4

Promises is a fairly new pattern for me, so I'm still building my intuition for them.

I recently came across a case where some code in an adapter-like bit of code was once synchronous, and then became asynchronous, so promises were introduced. Consider:

function runCalculation() {
  var params = this.getParams();
  this.callLibraryCalculation(params);
}

Here, getParams collects values from various places and puts them in one object that can be used by callLibraryCalculation, which wraps, as you would expect, a call from an external source. All this is obviously simplified for the purpose of the question.

So this all worked, until a new use case required getParams to retrieve some of it's values from an external API, introducing asynchronous behavior. So that function was altered to handle async, using and returning a promise. Which means consuming it has changed.

function runCalculation() {
  return this.getParams().then(function(params) {
    this.callLibraryCalculation(params);
  });
}

I choose to return the promise here because the functions that call runCalculation have dependent logic that needs to be .then()-ed. but my question is about the callers of runCalculation. They are now producing their own promises as a result of consuming the one returned here. I can currently let most of those promises escape into the ether, because the callers represent the end of execution. But I notice that in the case where it is not end of execution, this passing of promises begins to invade a great deal of code, bubbling from caller to caller.

My inclination is to always return a promise from a function that must use one to order it's logic.

Is that inclination good intuition? Should I be worried that Promises, once introduced, start to take over my code?

Or to ask in a more answerable question: Are there considerations I may have missed that speak for or against such a practice?

5

My inclination is to always return a promise from a function that must use one to order it's logic.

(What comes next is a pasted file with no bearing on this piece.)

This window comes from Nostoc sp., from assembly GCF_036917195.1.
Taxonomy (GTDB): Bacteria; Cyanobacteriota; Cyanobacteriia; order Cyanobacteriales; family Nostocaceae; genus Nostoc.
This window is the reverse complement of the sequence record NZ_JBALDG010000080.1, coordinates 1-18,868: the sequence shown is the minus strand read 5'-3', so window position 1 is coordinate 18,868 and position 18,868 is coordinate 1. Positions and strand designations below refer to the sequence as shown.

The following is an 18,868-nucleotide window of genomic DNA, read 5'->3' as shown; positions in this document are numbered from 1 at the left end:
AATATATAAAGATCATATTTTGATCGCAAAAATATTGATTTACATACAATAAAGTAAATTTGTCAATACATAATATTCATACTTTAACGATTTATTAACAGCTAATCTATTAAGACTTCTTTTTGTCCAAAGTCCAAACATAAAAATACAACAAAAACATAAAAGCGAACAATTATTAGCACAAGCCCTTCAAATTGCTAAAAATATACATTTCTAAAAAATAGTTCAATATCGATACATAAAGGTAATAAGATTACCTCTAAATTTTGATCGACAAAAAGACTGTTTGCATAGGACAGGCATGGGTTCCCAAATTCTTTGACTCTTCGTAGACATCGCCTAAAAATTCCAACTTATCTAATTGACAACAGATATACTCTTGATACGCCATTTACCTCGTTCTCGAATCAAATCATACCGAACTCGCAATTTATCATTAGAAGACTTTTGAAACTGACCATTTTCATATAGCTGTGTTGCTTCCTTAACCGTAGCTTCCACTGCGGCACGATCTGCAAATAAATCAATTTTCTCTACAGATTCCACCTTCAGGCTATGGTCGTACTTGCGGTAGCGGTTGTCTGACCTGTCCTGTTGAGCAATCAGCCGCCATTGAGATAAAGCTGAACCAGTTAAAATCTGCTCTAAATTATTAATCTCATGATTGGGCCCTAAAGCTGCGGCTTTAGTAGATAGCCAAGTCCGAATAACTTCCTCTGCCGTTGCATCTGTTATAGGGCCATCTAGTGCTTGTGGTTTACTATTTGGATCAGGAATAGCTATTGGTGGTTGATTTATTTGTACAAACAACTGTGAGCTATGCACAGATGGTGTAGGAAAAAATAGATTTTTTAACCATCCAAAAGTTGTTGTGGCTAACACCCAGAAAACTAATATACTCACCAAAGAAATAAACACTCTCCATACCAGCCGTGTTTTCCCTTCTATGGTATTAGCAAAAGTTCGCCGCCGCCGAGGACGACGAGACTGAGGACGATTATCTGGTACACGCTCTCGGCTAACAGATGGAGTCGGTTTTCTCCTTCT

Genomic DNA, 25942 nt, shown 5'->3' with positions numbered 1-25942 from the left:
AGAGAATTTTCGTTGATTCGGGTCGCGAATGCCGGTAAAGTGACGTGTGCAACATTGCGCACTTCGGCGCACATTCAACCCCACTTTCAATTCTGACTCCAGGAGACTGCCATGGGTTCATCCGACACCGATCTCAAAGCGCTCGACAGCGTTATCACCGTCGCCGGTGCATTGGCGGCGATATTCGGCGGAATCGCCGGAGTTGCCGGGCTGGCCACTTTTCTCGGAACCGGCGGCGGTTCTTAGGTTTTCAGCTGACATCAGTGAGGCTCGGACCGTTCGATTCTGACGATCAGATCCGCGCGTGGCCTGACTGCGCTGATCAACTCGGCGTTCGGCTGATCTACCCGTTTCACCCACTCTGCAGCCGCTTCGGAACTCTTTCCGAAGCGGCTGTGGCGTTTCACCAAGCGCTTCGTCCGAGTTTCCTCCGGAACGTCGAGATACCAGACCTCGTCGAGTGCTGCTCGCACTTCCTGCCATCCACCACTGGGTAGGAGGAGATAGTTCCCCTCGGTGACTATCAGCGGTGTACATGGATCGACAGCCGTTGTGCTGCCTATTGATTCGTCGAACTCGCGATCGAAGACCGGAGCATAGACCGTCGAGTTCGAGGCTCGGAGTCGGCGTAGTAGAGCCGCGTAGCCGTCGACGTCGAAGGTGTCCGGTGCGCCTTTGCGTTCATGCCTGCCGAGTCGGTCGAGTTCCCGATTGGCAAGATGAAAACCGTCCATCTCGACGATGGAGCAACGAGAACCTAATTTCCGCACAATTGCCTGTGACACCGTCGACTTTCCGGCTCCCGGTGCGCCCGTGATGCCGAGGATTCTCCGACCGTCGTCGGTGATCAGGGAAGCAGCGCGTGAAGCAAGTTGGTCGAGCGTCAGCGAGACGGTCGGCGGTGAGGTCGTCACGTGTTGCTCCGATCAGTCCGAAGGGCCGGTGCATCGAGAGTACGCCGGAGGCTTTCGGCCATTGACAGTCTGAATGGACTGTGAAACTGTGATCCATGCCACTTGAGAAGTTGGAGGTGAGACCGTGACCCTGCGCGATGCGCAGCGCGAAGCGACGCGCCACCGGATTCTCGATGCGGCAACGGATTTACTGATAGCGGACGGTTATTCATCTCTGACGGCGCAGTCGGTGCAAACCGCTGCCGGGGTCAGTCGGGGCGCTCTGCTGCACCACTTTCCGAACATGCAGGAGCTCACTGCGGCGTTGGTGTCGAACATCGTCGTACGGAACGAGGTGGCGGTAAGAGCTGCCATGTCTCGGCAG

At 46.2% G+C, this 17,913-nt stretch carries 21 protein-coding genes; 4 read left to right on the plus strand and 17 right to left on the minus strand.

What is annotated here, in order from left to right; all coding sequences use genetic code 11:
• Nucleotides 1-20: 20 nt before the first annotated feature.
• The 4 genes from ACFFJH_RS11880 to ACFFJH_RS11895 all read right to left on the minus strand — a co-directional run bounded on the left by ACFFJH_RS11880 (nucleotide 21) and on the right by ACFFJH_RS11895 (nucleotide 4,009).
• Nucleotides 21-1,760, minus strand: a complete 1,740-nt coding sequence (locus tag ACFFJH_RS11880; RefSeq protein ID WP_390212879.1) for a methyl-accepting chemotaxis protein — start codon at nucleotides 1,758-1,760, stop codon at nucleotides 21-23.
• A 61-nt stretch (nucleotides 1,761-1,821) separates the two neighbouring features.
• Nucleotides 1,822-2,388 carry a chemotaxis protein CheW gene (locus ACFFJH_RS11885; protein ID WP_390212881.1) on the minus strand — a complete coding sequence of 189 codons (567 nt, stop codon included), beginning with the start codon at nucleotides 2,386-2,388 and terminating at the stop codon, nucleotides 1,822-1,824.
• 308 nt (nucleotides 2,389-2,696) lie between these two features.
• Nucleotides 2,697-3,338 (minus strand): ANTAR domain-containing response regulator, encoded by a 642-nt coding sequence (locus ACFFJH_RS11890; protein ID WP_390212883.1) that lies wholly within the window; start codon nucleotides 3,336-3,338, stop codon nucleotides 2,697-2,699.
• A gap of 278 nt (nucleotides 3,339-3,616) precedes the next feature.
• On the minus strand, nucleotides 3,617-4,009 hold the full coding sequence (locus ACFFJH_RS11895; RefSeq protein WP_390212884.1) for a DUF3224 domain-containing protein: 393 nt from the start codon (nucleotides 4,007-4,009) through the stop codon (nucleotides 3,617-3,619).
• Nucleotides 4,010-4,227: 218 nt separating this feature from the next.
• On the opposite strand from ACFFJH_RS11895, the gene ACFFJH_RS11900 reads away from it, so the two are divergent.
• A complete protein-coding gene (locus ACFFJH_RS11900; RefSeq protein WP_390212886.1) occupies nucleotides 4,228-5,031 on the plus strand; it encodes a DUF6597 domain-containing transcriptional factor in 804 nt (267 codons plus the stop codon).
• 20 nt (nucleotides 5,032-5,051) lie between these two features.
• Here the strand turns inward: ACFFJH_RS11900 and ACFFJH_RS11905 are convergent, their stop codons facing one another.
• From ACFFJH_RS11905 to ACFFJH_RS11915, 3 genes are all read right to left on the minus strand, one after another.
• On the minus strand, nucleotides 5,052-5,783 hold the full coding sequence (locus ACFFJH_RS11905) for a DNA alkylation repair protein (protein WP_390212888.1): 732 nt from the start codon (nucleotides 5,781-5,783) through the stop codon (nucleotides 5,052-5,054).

If you have a function with an async operation and you're using promises and there's ever ANY reason for the caller of the function to want to know when the async operation is done or what its final value is, then by all means just return the promise you already have internally.

This gives the caller more flexibility. If the caller chooses to not use the returned promise, that's no problem. At least it's there if the caller wants to use it.

Should I be worried that Promises, once introduced, start to take over my code?

I'm not sure what you mean by "take over your code". If you want to give a caller access to async completion, then return a promise. If you don't want to give a caller access to the async completion, then don't return a promise. It's no more complex than that.

Any async operation in a function makes the containing function async. It's contagious in that regard. And, promises are the best way to deliver async results and coordinate multiple async operations. So, all code that uses async operations should use promises. This isn't "taking over your code" - it's the intelligent way to design your async code. If it seems unnatural to you now, then you just need more experience and practice doing it and it will start to become natural and easy. At that point, it won't feel like anything took over your code, but rather that you're using the right tools for the job.

  • 2
    @Basilevs - well, that's just the way it is with async. Any operation that uses an async API immediately changes the entire operation to be async. There's nothing you can do about that - that's just the way it is. – jfriend00 Jan 9 '16 at 5:01
  • @Basilevs - I added another paragraph to the end of my answer. – jfriend00 Jan 9 '16 at 5:10
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    +1 Pretty much exactly what I wanted to write. The only thing I'd add is that this is just as true if you use callbacks instead of promises, or have functions that "convert" a callback to a promise or vice versa, just to hammer home the point that async-ness is inherently "infectious", and it's got nothing to do with promises specifically. – Ixrec Jan 9 '16 at 12:34
  • I believe it really was the "infectiousness" of asynchrony that worried, more than Promises. I just felt I might be missing something in the proper patterns of using Promises that might mitigate that in some way. I'm now confident that that is not something I was just missing. Thanks all for helping me sort it out. – TwainJ Jan 12 '16 at 1:23
  • Async in .net is very good example, because of strong types you are forced to return Task(Promise in .net world). So one method which uses asynchronous approach and all callers should be changed to return it too. – Fabio Feb 15 '18 at 17:44

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